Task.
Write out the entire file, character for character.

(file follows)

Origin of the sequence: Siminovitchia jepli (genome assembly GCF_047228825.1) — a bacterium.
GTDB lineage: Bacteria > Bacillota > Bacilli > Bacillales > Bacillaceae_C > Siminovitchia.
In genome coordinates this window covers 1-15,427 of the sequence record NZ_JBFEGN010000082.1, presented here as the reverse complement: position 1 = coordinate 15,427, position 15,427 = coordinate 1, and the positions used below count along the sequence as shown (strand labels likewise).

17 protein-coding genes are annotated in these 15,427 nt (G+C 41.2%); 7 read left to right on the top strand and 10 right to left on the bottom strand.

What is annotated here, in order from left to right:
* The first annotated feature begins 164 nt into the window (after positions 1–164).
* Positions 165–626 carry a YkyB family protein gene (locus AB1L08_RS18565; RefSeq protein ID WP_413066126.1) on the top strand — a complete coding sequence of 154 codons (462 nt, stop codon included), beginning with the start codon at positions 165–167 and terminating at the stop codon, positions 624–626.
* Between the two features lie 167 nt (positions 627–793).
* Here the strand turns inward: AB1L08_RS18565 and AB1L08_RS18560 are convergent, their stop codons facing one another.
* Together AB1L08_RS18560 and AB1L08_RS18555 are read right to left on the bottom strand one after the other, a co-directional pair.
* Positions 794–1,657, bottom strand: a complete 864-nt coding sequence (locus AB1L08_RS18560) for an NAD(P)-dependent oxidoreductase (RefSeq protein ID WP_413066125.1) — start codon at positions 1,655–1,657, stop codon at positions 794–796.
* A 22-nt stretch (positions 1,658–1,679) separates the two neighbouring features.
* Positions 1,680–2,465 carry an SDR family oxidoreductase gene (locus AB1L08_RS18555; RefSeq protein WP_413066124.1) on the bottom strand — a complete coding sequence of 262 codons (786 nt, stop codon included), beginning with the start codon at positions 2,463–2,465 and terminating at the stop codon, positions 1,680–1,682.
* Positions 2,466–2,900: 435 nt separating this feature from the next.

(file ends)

Origin of the sequence: Siminovitchia jepli (genome assembly GCF_047228825.1) — a bacterium.
GTDB lineage: Bacteria > Bacillota > Bacilli > Bacillales > Bacillaceae_C > Siminovitchia.
In genome coordinates this window covers 1-15,427 of the sequence record NZ_JBFEGN010000082.1, presented here as the reverse complement: position 1 = coordinate 15,427, position 15,427 = coordinate 1, and the positions used below count along the sequence as shown (strand labels likewise).

17 protein-coding genes are annotated in these 15,427 nt (G+C 41.2%); 7 read left to right on the top strand and 10 right to left on the bottom strand.

What is annotated here, in order from left to right:
* The first annotated feature begins 164 nt into the window (after positions 1–164).
* Positions 165–626 carry a YkyB family protein gene (locus AB1L08_RS18565; RefSeq protein ID WP_413066126.1) on the top strand — a complete coding sequence of 154 codons (462 nt, stop codon included), beginning with the start codon at positions 165–167 and terminating at the stop codon, positions 624–626.
* Between the two features lie 167 nt (positions 627–793).
* Here the strand turns inward: AB1L08_RS18565 and AB1L08_RS18560 are convergent, their stop codons facing one another.
* Together AB1L08_RS18560 and AB1L08_RS18555 are read right to left on the bottom strand one after the other, a co-directional pair.
* Positions 794–1,657, bottom strand: a complete 864-nt coding sequence (locus AB1L08_RS18560) for an NAD(P)-dependent oxidoreductase (RefSeq protein ID WP_413066125.1) — start codon at positions 1,655–1,657, stop codon at positions 794–796.
* A 22-nt stretch (positions 1,658–1,679) separates the two neighbouring features.
* Positions 1,680–2,465 carry an SDR family oxidoreductase gene (locus AB1L08_RS18555; RefSeq protein WP_413066124.1) on the bottom strand — a complete coding sequence of 262 codons (786 nt, stop codon included), beginning with the start codon at positions 2,463–2,465 and terminating at the stop codon, positions 1,680–1,682.
* Positions 2,466–2,900: 435 nt separating this feature from the next.